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It's Time To Move On

Ozan Varol is a wunderkind. 

At the age of 38 he’s lived many lives.

As a college student majoring in astrophysics at Cornell, he served on the operations team for the 2003 Mars Exploration Rovers project that sent two rovers–Spirit and Opportunity–to Mars. He then changed course and went to law school, graduating first in his class. In his twenties he became a law professor and then became the youngest tenured professor at Lewis & Clark Law School. He’s now a successful published author. 

I was interviewing him for our upcoming podcast coming out in August. What most impressed me though weren’t his credentials, as much as his approach to decision making.

A few weeks before we talked, Ozan had pivoted his life course once again. He left his tenured position to become a full time writer.

His colleagues thought he’d lost his mind for stepping away from academia. No one gives up the guarantee of a great salary and a reputable position that tenure provides. But Ozan understood what he was doing. It was a very calculated that he’d made several times in his life. 

This is how he explained his approach, “Much of the positive impact in my life has come from subtractions, not from additions. I’m more proud of the things that I stopped doing than the things that I have done...Adding is easy, but subtracting is hard—really hard. When we’ve invested time and resources into building something, the sunk-cost fallacy kicks in and prompts us to stay the course. We behave like a snake that stubbornly refuses to shed its old skin even as the new one emerges.”

Ozan had gotten what he needed out of being a law professor. He’d taught the classes he wanted to teach. His growth had capped. He was no longer learning or being challenged. He wanted to explore a new terrain.

He had done what so many of us are afraid to do... let go.

Even when we no longer enjoy a job, a relationship, or a place our instinct is to hold on. We’re afraid of uncertainty. We’re scared to know what happens if we leave. We worry that we’ll be judged or that we won’t survive.

Yet by clinging to our old skin we stunt our own development.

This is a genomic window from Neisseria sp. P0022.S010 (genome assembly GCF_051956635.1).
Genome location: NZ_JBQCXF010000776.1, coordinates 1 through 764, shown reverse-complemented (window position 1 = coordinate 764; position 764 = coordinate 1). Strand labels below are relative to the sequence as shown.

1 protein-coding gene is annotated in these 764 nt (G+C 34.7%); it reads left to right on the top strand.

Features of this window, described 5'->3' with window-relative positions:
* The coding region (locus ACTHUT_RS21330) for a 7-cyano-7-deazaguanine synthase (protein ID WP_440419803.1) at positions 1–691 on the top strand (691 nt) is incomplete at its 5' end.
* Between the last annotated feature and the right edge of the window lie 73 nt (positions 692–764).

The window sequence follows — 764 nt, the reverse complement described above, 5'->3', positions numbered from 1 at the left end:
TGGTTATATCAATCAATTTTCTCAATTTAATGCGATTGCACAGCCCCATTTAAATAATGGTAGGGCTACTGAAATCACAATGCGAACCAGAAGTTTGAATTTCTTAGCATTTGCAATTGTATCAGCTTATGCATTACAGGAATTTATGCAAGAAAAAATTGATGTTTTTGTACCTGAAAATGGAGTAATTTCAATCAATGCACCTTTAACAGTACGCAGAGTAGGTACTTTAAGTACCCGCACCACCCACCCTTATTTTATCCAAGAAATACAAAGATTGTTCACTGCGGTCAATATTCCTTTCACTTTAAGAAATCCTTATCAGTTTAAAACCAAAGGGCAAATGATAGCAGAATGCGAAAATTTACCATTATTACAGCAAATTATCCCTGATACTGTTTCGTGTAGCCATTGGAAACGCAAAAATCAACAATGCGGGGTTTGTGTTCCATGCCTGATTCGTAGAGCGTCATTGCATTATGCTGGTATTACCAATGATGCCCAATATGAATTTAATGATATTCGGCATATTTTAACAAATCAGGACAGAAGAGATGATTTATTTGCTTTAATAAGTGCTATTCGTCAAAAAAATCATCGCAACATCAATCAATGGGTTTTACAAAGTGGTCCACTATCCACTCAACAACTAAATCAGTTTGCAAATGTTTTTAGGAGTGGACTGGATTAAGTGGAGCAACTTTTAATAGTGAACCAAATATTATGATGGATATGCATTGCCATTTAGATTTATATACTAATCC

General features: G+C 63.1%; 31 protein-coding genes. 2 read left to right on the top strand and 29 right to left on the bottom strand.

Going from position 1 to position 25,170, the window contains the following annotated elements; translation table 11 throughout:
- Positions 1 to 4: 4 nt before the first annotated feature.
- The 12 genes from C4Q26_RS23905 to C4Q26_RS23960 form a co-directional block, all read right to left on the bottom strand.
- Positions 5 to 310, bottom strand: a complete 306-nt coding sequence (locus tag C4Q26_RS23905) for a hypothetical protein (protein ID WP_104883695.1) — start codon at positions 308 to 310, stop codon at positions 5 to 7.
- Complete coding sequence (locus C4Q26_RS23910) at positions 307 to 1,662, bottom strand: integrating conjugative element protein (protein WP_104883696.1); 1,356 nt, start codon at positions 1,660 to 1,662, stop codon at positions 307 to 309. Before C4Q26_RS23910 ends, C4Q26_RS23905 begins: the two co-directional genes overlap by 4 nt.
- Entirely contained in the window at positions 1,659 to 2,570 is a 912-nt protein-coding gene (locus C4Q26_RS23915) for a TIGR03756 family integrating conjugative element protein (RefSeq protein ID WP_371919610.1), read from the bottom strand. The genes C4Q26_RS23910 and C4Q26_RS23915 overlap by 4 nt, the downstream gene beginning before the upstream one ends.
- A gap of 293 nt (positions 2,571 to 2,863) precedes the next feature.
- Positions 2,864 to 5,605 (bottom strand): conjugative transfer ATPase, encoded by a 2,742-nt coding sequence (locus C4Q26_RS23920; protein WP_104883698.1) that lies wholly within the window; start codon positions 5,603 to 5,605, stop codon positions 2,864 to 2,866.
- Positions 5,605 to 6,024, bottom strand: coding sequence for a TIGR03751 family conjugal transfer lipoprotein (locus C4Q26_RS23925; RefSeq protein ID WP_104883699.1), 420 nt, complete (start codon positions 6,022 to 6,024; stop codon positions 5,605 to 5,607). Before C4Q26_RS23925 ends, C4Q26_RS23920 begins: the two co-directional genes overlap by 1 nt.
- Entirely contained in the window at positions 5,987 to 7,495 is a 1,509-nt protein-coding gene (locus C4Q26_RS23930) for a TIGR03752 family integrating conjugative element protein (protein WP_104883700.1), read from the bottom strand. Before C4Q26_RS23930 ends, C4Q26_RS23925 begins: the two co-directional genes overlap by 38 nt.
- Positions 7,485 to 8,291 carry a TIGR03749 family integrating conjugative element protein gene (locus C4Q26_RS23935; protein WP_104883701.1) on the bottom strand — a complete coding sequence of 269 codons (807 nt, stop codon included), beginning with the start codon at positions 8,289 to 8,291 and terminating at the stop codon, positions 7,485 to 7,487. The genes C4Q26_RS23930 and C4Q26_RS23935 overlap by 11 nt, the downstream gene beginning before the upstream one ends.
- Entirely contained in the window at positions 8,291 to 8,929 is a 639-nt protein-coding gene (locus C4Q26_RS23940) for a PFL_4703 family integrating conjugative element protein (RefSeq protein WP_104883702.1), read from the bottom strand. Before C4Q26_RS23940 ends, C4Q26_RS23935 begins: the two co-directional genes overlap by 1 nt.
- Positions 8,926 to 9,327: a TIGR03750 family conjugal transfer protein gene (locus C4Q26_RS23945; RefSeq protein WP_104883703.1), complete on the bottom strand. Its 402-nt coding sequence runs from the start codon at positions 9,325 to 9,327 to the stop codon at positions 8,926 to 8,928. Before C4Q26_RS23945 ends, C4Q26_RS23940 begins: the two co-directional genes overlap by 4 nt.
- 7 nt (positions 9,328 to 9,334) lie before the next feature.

We miss out on the discovery of new possibilities, people and places.

We give up the opportunity of a full life that only subtraction can provide.

That’s why we must act on our intuition that tells us when it’s time to go.

We must gain the courage to say, “I’ve learned what I needed to. This no longer serves me. I can move on now.”

Because if we do this.

If we are willing to seek the discomfort of subtraction.

Then down the line we’ll never have to ask life’s most haunting question…

“What if?”



PS - Don’t forget that Seeker Day is coming on July 30th!! It’s the only sale we do every year. We're bringing back all the bestsellers at 30% off on It’s gonna be BANANAS. 

If you’ve ever wanted to get Seek Discomfort, this will be the time to do it :)

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  • I am reading these wise words almost three years after the time it was posted. Wow… I’ve been searching for different guides for this forest that I don’t quite understand. A core value of mine is to say “yes” and seek discomfort. I was broadly shaped by the Yes Movement as an adolescent and wish to continue the journey forward. I have challenges like any other person. Seeing things from different perspectives and more clearly helps me understand the forests that scare me. This piece of wisdom is absolutely shocking and gave me a warm buzz all over. Subtraction is inherently scary. I’ve worked hard for … I cant let go… Yet from this perspective it seems that is the snake talking, that which that doesn’t want to shed its skin. I can’t be stubborn. Discomfort, overcoming, and growth is my pride and joy. I will take these words of wisdom with me. Thank you Matt. Thank you Yes Theory. <3

    G4b3 on

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